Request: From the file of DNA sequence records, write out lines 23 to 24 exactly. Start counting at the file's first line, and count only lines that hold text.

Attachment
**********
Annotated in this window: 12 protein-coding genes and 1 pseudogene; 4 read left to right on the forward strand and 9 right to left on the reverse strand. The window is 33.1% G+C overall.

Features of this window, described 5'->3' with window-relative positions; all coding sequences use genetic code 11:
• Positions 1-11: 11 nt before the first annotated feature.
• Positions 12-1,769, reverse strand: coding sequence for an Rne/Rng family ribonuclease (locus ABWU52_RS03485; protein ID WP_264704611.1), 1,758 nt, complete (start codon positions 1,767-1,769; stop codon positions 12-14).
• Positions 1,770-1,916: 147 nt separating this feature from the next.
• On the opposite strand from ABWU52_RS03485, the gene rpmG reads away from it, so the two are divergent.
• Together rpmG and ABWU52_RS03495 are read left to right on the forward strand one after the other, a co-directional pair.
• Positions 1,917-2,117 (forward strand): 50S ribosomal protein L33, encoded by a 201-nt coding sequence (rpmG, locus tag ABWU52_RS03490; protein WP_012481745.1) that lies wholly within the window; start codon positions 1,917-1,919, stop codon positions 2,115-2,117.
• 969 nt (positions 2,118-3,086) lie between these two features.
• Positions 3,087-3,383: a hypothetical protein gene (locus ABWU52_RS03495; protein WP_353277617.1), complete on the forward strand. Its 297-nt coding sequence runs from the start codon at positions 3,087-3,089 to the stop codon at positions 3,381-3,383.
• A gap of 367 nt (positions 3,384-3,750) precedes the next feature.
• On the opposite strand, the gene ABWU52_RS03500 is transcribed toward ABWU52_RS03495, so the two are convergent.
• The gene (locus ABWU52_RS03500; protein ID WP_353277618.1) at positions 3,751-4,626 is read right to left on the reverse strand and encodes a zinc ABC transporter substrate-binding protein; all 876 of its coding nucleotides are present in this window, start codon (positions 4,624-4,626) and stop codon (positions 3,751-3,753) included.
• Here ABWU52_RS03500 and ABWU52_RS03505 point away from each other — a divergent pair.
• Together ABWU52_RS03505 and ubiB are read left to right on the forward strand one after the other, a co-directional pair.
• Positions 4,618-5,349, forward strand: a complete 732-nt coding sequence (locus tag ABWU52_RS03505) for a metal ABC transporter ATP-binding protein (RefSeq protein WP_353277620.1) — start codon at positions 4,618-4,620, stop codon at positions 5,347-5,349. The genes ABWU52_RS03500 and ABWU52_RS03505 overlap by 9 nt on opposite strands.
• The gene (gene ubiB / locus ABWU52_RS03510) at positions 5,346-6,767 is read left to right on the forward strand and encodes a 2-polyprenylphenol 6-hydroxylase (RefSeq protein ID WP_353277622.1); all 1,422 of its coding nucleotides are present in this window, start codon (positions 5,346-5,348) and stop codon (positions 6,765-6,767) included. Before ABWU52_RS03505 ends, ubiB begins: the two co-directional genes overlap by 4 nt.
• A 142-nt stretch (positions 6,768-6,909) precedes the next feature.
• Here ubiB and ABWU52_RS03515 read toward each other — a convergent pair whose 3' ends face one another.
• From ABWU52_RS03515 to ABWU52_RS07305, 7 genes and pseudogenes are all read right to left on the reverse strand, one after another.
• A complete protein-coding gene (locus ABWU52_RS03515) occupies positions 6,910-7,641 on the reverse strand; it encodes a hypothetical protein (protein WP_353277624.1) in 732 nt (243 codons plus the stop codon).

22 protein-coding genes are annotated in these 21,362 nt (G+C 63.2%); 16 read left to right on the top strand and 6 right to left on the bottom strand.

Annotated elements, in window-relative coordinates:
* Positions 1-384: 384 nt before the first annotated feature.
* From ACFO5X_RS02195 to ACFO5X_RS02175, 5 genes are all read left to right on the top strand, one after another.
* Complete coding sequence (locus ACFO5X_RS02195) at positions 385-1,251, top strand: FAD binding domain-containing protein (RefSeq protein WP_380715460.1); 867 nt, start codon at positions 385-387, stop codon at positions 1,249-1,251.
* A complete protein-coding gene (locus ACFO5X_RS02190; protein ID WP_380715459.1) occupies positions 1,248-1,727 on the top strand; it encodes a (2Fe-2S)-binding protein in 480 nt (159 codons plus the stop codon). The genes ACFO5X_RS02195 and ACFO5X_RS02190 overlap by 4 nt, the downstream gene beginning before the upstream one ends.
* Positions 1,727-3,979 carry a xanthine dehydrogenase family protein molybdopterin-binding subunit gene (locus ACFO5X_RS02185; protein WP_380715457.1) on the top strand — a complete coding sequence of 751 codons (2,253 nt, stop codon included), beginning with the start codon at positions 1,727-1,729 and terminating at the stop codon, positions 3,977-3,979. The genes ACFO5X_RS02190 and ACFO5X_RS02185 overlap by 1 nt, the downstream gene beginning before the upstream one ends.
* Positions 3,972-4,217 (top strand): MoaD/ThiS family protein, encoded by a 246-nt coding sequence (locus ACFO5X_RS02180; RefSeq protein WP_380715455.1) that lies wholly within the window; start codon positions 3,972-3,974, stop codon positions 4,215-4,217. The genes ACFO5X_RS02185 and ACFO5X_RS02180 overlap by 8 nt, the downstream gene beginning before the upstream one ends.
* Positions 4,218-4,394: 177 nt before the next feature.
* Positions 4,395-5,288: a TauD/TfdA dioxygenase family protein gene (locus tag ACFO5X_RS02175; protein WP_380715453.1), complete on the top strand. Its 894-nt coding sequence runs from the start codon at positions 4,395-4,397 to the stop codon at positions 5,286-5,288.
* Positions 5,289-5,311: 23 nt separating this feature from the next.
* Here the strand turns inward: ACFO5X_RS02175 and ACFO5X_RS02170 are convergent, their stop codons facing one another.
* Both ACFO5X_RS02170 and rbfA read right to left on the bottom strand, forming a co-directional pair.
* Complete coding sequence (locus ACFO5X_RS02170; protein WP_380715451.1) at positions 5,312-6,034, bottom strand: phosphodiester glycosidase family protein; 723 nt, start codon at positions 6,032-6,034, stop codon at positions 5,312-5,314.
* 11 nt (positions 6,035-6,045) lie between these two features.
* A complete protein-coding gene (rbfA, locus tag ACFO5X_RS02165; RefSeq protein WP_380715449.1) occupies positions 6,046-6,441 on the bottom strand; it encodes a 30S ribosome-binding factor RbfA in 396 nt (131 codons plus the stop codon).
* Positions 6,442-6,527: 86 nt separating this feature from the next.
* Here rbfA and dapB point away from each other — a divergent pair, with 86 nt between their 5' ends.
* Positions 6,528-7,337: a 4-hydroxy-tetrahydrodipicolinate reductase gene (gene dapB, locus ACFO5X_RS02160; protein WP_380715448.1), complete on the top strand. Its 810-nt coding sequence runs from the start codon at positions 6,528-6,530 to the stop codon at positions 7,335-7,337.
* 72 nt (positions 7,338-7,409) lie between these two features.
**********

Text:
Annotated elements, in window-relative coordinates:
* Positions 1-384: 384 nt before the first annotated feature.